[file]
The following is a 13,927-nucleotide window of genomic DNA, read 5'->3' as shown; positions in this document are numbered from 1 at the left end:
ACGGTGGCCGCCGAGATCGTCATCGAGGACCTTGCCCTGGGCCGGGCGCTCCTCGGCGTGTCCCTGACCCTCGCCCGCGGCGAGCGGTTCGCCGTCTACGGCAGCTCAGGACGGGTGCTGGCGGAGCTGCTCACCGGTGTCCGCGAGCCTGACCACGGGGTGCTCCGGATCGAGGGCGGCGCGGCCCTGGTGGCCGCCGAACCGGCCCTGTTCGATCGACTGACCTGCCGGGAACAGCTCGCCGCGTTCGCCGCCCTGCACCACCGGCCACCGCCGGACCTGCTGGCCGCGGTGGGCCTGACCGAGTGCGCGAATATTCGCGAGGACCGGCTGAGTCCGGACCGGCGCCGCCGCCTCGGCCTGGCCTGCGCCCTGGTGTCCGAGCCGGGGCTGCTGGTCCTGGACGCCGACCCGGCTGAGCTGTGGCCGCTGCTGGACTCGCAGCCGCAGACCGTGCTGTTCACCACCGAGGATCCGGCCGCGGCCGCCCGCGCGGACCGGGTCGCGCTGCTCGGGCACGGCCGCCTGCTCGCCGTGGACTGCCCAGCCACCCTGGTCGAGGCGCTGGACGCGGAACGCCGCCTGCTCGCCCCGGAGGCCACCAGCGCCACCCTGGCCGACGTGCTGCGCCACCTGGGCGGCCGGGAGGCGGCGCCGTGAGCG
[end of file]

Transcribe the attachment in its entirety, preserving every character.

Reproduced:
The following is a 13,927-nucleotide window of genomic DNA, read 5'->3' as shown; positions in this document are numbered from 1 at the left end:
ACGGTGGCCGCCGAGATCGTCATCGAGGACCTTGCCCTGGGCCGGGCGCTCCTCGGCGTGTCCCTGACCCTCGCCCGCGGCGAGCGGTTCGCCGTCTACGGCAGCTCAGGACGGGTGCTGGCGGAGCTGCTCACCGGTGTCCGCGAGCCTGACCACGGGGTGCTCCGGATCGAGGGCGGCGCGGCCCTGGTGGCCGCCGAACCGGCCCTGTTCGATCGACTGACCTGCCGGGAACAGCTCGCCGCGTTCGCCGCCCTGCACCACCGGCCACCGCCGGACCTGCTGGCCGCGGTGGGCCTGACCGAGTGCGCGAATATTCGCGAGGACCGGCTGAGTCCGGACCGGCGCCGCCGCCTCGGCCTGGCCTGCGCCCTGGTGTCCGAGCCGGGGCTGCTGGTCCTGGACGCCGACCCGGCTGAGCTGTGGCCGCTGCTGGACTCGCAGCCGCAGACCGTGCTGTTCACCACCGAGGATCCGGCCGCGGCCGCCCGCGCGGACCGGGTCGCGCTGCTCGGGCACGGCCGCCTGCTCGCCGTGGACTGCCCAGCCACCCTGGTCGAGGCGCTGGACGCGGAACGCCGCCTGCTCGCCCCGGAGGCCACCAGCGCCACCCTGGCCGACGTGCTGCGCCACCTGGGCGGCCGGGAGGCGGCGCCGTGAGCG